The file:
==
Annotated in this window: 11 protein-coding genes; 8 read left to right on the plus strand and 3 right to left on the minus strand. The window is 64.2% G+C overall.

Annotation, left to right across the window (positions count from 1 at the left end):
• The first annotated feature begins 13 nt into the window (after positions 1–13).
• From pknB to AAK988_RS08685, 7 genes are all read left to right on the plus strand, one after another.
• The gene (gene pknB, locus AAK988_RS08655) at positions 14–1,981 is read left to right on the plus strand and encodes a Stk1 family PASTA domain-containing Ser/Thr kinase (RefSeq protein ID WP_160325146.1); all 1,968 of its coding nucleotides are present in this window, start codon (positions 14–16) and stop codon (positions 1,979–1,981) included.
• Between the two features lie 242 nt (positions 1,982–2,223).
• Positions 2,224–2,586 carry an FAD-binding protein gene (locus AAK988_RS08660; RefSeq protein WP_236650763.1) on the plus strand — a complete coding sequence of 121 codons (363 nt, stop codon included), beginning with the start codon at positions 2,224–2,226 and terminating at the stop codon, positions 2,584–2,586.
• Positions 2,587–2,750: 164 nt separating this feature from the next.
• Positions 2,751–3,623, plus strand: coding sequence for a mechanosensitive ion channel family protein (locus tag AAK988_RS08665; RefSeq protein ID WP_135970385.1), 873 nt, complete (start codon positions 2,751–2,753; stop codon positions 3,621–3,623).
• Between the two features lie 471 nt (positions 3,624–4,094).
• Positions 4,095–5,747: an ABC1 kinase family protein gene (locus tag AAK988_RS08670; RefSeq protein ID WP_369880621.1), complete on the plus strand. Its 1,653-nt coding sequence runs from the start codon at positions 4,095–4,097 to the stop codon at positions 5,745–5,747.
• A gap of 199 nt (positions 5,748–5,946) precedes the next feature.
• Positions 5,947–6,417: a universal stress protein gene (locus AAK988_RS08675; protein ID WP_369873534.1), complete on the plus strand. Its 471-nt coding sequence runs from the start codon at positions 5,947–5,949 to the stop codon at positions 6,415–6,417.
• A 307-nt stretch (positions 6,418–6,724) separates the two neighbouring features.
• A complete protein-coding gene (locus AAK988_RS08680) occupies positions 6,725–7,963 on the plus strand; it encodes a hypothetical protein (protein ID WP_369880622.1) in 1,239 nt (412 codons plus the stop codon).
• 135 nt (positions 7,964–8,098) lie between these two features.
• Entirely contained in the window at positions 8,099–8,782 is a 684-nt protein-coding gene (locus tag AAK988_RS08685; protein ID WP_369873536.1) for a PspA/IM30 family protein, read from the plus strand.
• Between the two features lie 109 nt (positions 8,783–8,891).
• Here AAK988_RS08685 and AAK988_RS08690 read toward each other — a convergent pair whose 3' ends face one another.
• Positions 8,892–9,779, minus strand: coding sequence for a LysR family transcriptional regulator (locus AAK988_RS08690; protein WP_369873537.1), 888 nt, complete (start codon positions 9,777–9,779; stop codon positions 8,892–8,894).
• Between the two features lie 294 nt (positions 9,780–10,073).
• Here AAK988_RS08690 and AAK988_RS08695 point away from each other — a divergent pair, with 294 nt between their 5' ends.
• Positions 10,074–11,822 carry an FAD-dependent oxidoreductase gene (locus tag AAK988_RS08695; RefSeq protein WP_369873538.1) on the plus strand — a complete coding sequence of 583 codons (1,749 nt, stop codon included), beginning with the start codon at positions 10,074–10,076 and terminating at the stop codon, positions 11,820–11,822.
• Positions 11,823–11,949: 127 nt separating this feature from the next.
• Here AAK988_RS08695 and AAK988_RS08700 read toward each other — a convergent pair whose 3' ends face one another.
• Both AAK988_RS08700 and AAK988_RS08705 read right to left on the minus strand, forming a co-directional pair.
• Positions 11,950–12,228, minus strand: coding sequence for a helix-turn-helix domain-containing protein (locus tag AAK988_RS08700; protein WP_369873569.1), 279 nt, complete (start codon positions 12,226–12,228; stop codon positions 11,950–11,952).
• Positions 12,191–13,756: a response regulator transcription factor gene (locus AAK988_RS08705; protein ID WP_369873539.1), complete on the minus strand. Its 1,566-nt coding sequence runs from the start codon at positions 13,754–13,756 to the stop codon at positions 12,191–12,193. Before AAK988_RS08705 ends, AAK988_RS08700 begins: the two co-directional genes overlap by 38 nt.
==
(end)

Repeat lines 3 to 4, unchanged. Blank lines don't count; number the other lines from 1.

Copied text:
• The first annotated feature begins 13 nt into the window (after positions 1–13).
• From pknB to AAK988_RS08685, 7 genes are all read left to right on the plus strand, one after another.